A popular variation of the above theme is to give away things that are not in your domain or purview. A sales manager selling an expensive computer to a customer who does not want to buy extended warranty whispers to the customer, “don’t worry, you can always call our service department and ask for help”. When your Director asks you if you could compile an urgent sales report before the end of the day, and you are already up to your neck in other work, you obviously don’t say ‘no’ or ‘sorry’ but puff and pant and smartly state, “I am fully booked but no worries –  I will ask Beth in Operations to do this. I am sure she will be delighted to chip in”.

For more sensational, and, naturally, devastating effects, you need to move up the organization where C-Level executives are interacting with external entities. A customer manager, who is causing inordinate delays and is being diligently handled by your company’s project team, suddenly wants the project time reduced by half because she wants to go on a cruise. She approaches your VP of Projects and readily gets her wish granted. This then results not only in the frustrated project team members working weekends but sends a lot of other projects into a tailspin.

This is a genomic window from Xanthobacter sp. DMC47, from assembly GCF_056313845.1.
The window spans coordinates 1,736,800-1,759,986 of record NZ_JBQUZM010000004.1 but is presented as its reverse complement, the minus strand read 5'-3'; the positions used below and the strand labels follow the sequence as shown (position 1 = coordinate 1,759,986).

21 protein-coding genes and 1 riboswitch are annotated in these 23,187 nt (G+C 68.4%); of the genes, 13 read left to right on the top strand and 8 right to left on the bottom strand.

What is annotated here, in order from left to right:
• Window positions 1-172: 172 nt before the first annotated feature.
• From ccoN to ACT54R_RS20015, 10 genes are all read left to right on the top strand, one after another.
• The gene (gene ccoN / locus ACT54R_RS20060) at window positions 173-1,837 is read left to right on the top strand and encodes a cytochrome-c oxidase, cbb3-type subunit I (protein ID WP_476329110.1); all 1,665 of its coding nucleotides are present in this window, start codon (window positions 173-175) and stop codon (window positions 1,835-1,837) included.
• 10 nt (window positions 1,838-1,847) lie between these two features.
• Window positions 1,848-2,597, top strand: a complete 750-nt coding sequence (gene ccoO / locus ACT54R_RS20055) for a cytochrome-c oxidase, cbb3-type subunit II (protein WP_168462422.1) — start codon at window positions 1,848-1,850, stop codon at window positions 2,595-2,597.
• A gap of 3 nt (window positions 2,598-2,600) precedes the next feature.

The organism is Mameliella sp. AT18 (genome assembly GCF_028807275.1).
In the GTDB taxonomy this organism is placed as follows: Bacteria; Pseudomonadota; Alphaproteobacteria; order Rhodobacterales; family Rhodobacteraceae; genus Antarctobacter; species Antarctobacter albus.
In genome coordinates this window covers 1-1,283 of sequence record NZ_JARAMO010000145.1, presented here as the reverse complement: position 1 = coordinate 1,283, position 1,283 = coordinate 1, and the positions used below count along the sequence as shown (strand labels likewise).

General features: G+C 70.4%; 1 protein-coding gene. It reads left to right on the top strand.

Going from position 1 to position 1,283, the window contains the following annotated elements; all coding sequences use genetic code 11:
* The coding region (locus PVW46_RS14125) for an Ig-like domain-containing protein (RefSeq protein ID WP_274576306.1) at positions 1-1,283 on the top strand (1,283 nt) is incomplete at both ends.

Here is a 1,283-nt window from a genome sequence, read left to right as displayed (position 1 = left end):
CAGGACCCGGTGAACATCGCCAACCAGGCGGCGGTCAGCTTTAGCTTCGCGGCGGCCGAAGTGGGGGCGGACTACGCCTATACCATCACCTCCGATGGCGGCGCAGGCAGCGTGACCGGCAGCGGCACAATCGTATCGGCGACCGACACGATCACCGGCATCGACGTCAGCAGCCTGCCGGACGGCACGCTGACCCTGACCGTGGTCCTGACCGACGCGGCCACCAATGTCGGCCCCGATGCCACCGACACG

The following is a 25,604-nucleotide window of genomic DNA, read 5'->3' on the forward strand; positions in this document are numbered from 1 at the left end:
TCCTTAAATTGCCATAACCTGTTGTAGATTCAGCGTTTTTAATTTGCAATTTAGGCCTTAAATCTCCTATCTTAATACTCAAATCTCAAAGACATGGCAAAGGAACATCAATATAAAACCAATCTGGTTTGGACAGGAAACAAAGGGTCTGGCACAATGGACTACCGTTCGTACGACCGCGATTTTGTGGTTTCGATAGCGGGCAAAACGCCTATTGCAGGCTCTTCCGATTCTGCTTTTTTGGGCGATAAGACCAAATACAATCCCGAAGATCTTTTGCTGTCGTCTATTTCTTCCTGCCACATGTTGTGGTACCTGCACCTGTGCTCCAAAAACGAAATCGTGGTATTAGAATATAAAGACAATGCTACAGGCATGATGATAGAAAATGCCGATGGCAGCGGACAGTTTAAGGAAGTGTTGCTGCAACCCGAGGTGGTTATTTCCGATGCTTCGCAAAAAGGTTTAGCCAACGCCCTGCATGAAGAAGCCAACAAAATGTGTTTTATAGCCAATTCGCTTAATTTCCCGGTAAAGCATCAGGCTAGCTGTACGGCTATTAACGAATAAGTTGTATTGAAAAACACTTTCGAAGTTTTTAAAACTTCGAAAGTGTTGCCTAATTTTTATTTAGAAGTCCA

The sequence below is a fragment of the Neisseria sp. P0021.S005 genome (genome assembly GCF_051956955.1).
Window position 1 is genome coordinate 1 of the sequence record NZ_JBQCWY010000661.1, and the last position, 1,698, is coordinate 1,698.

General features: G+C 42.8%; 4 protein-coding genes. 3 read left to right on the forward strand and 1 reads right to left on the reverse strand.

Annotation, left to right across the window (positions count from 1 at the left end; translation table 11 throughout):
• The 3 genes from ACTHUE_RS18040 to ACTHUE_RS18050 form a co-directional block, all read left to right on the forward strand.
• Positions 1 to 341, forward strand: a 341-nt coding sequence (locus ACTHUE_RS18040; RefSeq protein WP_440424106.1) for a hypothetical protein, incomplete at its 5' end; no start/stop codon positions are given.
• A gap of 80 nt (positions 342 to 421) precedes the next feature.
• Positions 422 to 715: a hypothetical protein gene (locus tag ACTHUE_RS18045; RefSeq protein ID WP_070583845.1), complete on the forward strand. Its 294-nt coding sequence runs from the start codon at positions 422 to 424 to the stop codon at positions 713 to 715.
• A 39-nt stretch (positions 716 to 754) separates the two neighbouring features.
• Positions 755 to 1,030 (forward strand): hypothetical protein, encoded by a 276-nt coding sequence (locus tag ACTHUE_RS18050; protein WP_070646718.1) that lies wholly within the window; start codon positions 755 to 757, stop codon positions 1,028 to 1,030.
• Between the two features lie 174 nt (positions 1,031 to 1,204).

So, the moral of the story – learn to say ‘No problem’ and create problems!

Meeting Agenda

Anyone who has lived, or even smelled, and survived the shenanigans of the corporate world would be aware that at the core of the corporate culture of wasting time – alternatively called ‘keeping busy’ – is the endless loop of meetings. What is even more fascinating, and appalling at the same time, is the ingenuity of defining an ‘agenda’ for the meeting.

Let us take a look at some of the most common items that masquerade as legitimate agenda ‘topics’: